Paris, faire du shopping

You find yourself in Paris for a day. How do you make the most of the opportunity? You go to the Marais.

And in the Marais it occurs to you that some people are simply born French; the rest of us may pine and dream, but the privilege of being French belongs to only 65.7 million people in the world. Being one of 315 million crass Americans, you lament you are not French.

You see a tiny man with crutches and beret, shuffling his way along a cobblestone street. More than likely he has lived out his seven or eight or nine decades in this very neighborhood; his blessing and his curse. It can’t be easy to navigate in his condition but there he is making his way slowly, past three little girls in flapper haircuts and school uniforms, each vying for their Daddy’s ear to report their day. Does the old man have daughters, you wonder? Have they gone far away from him by now?

You turn down a quiet, non-commercial street, walk past a large building block with a gated inner courtyard. You see open casement windows, spilling warm light onto window boxes full of geraniums and perfectly symmetrical topiaries. You notice that other buildings on the street, those without the protection of a courtyard, have decorative iron grilles on windows, not bars like your neighborhood in Brooklyn. The grilles create an elegant fortress which simply wags its finger, “No, no…” at threats from the outside world.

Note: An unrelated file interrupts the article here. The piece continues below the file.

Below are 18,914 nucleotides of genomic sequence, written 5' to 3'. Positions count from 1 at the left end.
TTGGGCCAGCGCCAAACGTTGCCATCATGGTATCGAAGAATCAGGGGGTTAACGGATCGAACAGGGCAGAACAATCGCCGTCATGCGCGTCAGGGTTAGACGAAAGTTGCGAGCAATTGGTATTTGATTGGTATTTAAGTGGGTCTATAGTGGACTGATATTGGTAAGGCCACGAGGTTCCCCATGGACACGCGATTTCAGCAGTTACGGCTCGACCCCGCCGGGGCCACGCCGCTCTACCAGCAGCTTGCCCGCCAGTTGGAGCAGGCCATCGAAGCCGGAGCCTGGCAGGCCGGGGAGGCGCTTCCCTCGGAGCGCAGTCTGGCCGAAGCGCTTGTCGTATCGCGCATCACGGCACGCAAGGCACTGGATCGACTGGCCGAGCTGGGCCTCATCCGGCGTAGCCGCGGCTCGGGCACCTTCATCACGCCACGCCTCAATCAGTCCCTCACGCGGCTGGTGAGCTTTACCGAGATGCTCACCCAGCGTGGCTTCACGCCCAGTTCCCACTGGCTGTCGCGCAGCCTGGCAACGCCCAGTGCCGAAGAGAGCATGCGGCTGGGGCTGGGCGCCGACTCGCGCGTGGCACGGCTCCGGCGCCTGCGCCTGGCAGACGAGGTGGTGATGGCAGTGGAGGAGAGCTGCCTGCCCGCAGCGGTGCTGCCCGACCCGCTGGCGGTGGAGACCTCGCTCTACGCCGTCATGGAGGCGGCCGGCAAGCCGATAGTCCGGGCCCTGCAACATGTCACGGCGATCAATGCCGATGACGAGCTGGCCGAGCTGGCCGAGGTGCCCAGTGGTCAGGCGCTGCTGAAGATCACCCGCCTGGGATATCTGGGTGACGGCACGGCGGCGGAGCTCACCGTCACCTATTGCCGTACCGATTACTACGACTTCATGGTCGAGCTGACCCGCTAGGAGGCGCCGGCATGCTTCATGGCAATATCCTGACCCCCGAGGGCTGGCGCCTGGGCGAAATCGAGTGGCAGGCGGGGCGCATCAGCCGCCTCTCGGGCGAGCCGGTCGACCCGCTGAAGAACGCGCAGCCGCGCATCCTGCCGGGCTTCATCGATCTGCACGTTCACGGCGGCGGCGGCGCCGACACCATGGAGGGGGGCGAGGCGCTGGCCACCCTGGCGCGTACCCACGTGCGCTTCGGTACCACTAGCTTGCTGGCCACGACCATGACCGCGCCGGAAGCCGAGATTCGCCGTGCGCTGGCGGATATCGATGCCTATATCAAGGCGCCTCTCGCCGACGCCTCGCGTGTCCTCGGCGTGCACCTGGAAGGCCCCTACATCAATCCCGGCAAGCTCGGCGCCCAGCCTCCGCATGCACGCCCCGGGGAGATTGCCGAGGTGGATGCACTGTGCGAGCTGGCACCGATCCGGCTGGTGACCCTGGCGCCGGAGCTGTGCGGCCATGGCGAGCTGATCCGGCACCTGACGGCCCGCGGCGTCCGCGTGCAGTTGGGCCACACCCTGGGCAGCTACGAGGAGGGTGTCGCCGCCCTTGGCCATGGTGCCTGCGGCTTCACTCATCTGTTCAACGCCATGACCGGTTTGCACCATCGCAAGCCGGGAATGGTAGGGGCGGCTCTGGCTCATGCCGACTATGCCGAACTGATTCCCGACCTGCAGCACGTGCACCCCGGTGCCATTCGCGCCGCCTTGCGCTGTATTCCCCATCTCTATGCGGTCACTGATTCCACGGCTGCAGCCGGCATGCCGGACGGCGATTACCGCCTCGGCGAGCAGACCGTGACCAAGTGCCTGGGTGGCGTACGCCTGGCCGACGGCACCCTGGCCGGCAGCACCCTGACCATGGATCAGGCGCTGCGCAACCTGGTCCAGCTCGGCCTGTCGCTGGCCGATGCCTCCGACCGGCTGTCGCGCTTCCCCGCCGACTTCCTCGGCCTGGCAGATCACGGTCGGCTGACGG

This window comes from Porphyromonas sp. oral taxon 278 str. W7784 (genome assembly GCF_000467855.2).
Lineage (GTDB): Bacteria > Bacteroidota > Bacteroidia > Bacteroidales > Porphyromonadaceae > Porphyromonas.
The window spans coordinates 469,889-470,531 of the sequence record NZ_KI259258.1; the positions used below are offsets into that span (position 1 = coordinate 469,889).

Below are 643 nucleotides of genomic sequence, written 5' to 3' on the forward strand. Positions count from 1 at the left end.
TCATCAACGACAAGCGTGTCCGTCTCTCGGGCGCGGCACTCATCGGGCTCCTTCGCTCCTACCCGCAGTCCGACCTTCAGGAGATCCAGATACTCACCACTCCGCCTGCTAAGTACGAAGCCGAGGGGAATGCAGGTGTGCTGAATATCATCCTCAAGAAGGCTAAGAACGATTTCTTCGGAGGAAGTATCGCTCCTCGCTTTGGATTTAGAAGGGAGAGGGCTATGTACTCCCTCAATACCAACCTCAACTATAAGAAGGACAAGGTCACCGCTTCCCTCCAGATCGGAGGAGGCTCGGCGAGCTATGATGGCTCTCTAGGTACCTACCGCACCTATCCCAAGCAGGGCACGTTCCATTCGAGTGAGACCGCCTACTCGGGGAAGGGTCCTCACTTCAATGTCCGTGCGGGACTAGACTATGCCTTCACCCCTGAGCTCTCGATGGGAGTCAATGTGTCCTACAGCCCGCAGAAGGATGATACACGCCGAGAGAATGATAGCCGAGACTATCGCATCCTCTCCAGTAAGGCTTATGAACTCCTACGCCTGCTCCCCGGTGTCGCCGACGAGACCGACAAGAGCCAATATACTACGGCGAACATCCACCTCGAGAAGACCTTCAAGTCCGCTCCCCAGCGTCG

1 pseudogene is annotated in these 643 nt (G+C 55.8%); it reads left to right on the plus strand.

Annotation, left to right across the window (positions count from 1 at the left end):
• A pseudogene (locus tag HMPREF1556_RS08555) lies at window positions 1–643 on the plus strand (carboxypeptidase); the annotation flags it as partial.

Another turn, another commercial street, an entire shop selling only scarves. The French have elevated the humble scarf to such prominence in fashion. Earlier, you saw a man in a v-neck sweater looking quite sexy. Then he put a scarf around his neck and instantly looked effeminate. Too bad, but so French.

Then, a window display of artful underwear, panties made of perfectly smooth Lycra, scenes from assorted famous paintings across the crotch. Wearing them would make one feel beautiful from the skin out.